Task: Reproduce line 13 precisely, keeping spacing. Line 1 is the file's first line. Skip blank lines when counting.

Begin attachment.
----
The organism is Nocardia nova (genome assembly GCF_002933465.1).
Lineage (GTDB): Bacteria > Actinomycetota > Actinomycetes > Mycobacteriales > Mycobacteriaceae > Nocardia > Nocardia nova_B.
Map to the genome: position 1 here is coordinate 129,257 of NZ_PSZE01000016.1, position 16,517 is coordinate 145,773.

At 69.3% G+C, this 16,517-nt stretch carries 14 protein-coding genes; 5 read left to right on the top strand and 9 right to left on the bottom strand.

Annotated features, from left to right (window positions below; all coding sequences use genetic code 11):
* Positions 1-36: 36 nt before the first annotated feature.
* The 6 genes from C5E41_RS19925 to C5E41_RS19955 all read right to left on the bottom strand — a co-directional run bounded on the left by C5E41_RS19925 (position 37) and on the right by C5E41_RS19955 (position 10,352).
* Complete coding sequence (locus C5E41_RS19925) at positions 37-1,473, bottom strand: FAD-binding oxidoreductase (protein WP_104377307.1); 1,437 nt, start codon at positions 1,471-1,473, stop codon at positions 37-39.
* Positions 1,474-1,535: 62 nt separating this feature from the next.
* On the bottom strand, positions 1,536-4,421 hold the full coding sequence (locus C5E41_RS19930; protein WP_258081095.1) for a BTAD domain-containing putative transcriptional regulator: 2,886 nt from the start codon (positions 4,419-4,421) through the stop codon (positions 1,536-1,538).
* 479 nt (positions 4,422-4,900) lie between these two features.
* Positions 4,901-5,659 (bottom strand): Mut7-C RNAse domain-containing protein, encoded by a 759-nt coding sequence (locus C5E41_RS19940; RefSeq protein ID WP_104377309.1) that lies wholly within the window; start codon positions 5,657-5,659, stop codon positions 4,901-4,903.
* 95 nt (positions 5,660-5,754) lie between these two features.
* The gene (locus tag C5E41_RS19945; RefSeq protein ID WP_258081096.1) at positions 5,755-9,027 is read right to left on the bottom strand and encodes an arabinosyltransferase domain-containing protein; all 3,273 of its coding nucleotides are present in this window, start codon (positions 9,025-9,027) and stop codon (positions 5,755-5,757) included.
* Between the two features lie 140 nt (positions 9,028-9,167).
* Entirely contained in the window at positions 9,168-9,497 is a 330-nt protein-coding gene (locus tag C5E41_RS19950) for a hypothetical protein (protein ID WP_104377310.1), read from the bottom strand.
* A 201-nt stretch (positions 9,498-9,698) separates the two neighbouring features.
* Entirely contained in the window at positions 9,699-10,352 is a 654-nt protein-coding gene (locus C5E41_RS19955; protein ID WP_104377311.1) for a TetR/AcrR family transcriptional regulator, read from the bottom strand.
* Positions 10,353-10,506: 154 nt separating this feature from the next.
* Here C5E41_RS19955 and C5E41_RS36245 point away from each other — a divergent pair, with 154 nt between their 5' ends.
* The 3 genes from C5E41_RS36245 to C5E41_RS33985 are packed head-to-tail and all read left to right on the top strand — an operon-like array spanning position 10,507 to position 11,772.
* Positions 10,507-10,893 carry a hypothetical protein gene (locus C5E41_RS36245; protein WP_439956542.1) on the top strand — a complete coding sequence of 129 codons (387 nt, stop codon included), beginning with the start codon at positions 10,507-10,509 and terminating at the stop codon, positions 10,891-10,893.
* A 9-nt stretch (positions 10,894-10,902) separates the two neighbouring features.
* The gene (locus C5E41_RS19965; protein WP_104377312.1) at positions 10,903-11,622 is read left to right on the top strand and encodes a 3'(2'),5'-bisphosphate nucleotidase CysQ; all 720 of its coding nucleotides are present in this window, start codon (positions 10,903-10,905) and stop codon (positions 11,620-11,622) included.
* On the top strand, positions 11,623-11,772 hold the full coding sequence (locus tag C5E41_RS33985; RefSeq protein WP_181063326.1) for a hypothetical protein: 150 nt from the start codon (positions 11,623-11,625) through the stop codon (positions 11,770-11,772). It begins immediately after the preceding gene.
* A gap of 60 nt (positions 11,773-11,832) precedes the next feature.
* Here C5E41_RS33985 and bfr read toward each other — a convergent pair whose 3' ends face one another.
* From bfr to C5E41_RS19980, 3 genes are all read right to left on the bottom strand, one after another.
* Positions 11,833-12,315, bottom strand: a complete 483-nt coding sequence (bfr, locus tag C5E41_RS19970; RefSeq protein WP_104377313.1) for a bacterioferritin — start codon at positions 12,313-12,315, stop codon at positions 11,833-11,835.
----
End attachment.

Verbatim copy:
* 95 nt (positions 5,660-5,754) lie between these two features.